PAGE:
As for my French, you know, it’s often really quite dreadful. But no one seems to mind because apparently I speak bad French very well. People keep saying my French is good. They went from asking if I wanted them to speak English to asking where I was from, to asking IF I even spoke English. One of our German horse riders said she couldn’t tell where I was from when I first entered the minibus at the beginning of the trip. All she knew was that I didn’t sound French but my accent was unidentifiable.

I have heard that  one of the most important factors in sounding like a native speaker (or heading there at least) is to get the intonation down, along with the funny little verbal mannerisms and tics. So that’s what I work on when I do my podcasts and apparently it has paid off. I mean, I think back to some of my exchanges with people and I rush to my dictionary and go, “NOOOO, I USED THE WRONG GENDER!” but no one seems to care. This is what I mean by speaking bad French well: My grammar is often a bit off but I guess I sound good speaking it. They seem to really appreciate the effort, and I’m so glad.

A refreshing Merlot Rose in the cafe car, enjoying the view and the escape from my smelly neighbor in second class

Oh, dear, I don’t even want to think about the horrors that lie ahead of me at Gare de Lyon, when I will have to navigate my way to my monstrous suitcase bag in steerage–it’s only a couple of cars down, but I MUST REMEMBER so I can find it. Fortunately, I found the one and only perfect little cheap wheeled suitcase at the Villars marche yesterday. A nice Senegalese couple were selling all sorts of bags and such, and when I saw that, it was like I had imagined it into being. 20 Euro, and I just couldn’t bring myself to haggle because it was so miraculous and the lady was so nice, with her beautiful Senegalese dress. I recognized the accent from my brief time there as a teen and asked if they were from there and it made me so happy to be able to make that connection. They were delighted too that I’d been to their country and thought to ask. There are quite a few Senegalese here. Even on the train, in the cafe car I heard this French guy saying “ca va? ca va quoi?” to this man who looked Senegalese. It reminded me of how they say that all the time, just a random greeting. Then I heard the Senegalese explaining that he was just saying “ca va,” which made me feel somehow very worldly, straddling the worlds in this manner.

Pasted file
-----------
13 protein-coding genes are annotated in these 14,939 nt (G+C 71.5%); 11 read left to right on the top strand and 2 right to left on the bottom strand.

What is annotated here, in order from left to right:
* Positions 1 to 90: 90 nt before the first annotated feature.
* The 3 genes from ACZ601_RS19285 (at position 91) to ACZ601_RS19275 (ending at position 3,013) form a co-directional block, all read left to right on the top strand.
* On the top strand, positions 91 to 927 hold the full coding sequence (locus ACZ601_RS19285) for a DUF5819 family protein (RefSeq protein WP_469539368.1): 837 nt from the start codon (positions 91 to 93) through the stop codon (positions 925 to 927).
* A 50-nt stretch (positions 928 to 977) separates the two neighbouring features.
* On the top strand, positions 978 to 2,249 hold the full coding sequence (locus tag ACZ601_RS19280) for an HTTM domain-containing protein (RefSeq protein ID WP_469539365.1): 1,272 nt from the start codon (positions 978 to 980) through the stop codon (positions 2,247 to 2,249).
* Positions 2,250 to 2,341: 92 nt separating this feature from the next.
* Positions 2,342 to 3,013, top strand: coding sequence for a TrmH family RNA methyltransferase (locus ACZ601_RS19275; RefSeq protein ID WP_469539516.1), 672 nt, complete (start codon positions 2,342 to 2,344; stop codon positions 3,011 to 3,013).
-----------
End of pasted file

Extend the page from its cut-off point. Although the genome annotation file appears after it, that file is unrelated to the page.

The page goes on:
Good grief this TGV is fast! I’ll be in Paris in just over half an hour, so I’d better prepare myself. Oh, like using the toilet on the train–already found out the hard way that you usually have to PAY in the stations.

My hobby of the day is freaking out over whether I’ll get to CDG on time. I checked in with my Android, so that’s done. But I have to take the bus from the train station to the airport. How long will that take? How long will I have to wait for the bus? Will I be able to find the place to check in? Will my bags be overweight? Will I remember to put my multitool in my suitcase so they don’t think I’m trying to kill anyone? And I would really like to have time to take advantage of the special lounge my Premium Economy ticket entitles me to–I believe it’s a 35 Euro fee to use it, but… this sort of thing is just so much fun. They have all sorts of nice things to eat and drink there, and I will be able to escape from the madness of CDG before my flight. Flying is stressful enough, travel too, so the little (and big) comforts count a lot.